Exploring The Potential Of Data Monetization For Stores

retail working holding an ipad is stocking fashion store shelves

In-store analytics give retailers a wealth of knowledge about store performance, labor allocation, marketing strategies, and merchandising efforts. There’s no question about the fact that retailers need data to make the most informed decisions to foster long-term growth. But that very data can provide additional monetization opportunities for modern retailers. Store data can shoulder a heavier lift and work harder for retailers investing in data-collection technologies

Data monetization has been called “the lifeline retailers need to restore growth” in a recent Retail TouchPoints article. The article continues, “most retailers are sitting on a mountain of data, but because of concerns over competition, privacy, and the lack of a clear market, only small pockets of retail data have been converted into cash flow.” As secure cloud services become more accessible, now is the perfect time for retailers to create new income streams by capitalizing on the data they already collect and own.

Data monetization brings new revenue to a business and strengthens the quality of first- and second-party data collection. Once data is collected in a connected ecosystem that is compliant with regulatory conditions, retailers can use the data to improve other areas of the business.

READ MORE: Generative AI’s Effect On Brick-And-Mortar Retail

Retail Media Networks

A retail media network can be defined as an advertising infrastructure that comprises a collection of digital channels, like websites or apps, that are offered by a retailer to third-party brands for advertising purposes. The power of these networks is that they help deliver contextually relevant ads when people are shopping, based on first-party shopper data that provides closed-loop measurement and a clear sightline into return on ad spend.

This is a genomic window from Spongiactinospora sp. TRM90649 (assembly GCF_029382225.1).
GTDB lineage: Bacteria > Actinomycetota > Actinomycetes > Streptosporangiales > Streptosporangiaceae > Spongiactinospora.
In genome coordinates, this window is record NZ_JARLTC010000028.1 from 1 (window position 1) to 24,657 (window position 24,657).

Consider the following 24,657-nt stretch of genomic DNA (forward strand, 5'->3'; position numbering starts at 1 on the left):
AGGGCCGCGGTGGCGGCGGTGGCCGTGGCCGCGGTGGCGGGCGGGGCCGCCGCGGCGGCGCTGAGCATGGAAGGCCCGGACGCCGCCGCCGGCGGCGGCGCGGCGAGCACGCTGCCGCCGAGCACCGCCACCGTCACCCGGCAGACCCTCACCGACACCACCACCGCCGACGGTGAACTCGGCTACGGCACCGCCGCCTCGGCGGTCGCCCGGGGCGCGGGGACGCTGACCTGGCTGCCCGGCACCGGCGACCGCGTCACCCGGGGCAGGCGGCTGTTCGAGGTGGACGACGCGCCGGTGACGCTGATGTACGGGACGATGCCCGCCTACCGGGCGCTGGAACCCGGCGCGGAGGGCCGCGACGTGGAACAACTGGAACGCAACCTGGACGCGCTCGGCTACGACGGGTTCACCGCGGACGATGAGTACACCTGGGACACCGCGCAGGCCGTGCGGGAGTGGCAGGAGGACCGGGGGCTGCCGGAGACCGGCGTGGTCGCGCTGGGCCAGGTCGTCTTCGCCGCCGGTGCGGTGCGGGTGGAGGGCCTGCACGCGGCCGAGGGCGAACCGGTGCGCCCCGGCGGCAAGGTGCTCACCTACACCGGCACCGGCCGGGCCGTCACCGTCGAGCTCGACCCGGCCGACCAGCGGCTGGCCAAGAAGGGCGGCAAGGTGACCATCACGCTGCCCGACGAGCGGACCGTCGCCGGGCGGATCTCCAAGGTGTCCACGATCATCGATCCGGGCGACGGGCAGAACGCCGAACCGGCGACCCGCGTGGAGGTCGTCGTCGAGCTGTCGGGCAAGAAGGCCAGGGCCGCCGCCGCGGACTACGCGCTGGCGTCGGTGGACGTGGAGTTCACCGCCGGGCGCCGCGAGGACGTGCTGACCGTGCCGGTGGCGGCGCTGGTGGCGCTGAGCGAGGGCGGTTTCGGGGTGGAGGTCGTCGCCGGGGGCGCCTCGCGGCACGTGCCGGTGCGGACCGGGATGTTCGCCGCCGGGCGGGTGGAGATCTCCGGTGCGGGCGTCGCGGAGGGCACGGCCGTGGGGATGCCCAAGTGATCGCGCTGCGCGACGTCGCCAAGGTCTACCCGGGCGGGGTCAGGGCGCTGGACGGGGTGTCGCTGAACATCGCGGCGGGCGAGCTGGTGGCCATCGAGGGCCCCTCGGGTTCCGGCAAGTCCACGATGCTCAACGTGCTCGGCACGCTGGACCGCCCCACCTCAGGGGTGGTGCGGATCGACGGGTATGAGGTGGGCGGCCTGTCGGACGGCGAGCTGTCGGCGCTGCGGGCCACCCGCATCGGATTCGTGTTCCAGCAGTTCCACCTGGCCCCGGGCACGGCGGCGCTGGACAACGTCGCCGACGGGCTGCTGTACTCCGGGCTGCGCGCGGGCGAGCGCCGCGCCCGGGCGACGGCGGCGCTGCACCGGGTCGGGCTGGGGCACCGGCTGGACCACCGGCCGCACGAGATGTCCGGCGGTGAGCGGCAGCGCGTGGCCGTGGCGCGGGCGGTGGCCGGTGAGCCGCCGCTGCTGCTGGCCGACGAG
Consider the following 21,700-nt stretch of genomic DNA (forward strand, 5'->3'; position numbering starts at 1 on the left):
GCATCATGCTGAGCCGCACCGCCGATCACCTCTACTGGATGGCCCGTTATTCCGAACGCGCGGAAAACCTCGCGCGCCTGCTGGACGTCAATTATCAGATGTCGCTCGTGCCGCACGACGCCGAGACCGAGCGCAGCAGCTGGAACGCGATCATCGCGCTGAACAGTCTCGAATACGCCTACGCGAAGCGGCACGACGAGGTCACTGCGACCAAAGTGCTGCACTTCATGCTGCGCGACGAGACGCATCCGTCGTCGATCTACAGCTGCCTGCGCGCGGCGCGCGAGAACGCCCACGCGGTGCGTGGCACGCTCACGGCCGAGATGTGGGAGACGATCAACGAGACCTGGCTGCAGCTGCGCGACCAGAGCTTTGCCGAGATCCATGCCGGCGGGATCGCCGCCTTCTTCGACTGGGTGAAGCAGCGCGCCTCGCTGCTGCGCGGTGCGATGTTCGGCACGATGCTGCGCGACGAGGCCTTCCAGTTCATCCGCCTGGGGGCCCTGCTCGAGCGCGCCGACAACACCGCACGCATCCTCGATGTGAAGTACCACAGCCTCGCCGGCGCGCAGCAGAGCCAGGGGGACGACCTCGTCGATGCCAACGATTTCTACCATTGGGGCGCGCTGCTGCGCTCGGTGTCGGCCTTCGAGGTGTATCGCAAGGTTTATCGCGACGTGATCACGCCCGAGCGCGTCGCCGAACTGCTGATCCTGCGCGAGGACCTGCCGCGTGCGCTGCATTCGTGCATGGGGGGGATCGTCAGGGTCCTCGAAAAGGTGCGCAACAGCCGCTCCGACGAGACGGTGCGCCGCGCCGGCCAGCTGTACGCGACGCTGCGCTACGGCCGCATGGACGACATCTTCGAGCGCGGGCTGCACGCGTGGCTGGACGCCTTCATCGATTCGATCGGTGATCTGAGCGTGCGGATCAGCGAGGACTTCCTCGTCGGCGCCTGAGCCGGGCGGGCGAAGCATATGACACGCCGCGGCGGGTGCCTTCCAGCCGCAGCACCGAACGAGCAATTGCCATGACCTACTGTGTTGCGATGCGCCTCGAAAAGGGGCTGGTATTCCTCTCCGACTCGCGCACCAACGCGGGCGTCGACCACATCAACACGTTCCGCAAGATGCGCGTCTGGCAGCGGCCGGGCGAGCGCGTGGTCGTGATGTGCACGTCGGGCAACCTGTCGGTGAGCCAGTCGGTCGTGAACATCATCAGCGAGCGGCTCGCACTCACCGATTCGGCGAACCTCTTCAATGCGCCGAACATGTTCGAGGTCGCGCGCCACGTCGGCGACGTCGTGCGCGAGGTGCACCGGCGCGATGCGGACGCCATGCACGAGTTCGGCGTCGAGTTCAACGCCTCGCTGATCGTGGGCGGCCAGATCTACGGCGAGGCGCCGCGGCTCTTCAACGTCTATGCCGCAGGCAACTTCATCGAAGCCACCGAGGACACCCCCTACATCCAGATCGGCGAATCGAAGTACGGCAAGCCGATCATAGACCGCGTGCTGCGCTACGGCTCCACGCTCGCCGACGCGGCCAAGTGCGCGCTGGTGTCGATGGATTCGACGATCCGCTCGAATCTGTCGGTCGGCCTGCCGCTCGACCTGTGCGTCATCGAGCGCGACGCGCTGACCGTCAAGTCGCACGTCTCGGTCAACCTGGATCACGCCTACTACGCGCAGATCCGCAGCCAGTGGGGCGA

The key to the success of retail media networks is their first-party data. This data informs where advertisers will find it most effective to get their message in front of shoppers based on a variety of behavioral factors and attributes. Best of all? Advertisers pay for this exposure, as they would any other digital platform. And that’s because retailers offer advertisers the most valuable product of all: an in-depth understanding of their (prospective) customers. This data shapes how to best tailor offers, messaging, and content for advertisers to inspire action or influence behavior.

Forbes has identified five US-based heavyweights who are doing retail media right: 

  • In 2020, Target launched its revamped media network, Roundel, which leverages shopper insights to create personalized ad campaigns for brands and agencies that can run on Target.com and elsewhere.

  • Walmart rebranded its media business to Walmart Connect, which leverages its owned properties and platforms to create holistic campaigns for advertisers and applies its first-party data to improve media performance for sellers operating outside of Walmart’s proprietary sites.

  • Powered by its popular loyalty card program, Kroger Precision Marketing taps purchase data from millions of households to help consumer packaged goods (CPG) companies create targeted advertising on Kroger.com and across the web.

  • Walgreens launched its Walgreens Advertising Group, which leverages the company’s rich first-party data to create custom-built audiences that brands can then send to their advertising platforms for activation.

  • CVS has introduced the CVS Media Exchange, a new ad network that enables CPG supplier partners to reach existing and potential customers in-store and on CVS.com.

While the scale of these retailers may be daunting, it’s critical to note that these media networks can be rolled out and scaled no matter the size of the retail business. Purchasing ad space on a retail media network can help brands of all sizes expand their digital marketing strategies at scale. Therefore, brick-and-mortar retailers are a fast-growing new media channel offering brand advertisers a formidable avenue to get to shoppers through their website, their mobile app, or as part of digital signage in stores.

With access to customer purchase data, preferences, and shopping journeys, as well as the ability to put brands in front of consumers when they’re most willing to be influenced, the popularity (and resultant rollout) of retail media networks is set to boom in the coming years. With the right strategy and implementation, retail media networks are an excellent way for retail businesses to engage with customers, build brand loyalty, and increase sales. By leveraging the power of these networks, retail businesses can effectively target their customers, create a more engaging shopping experience, and drive conversion through personalization.

Strengthening Brand Partnerships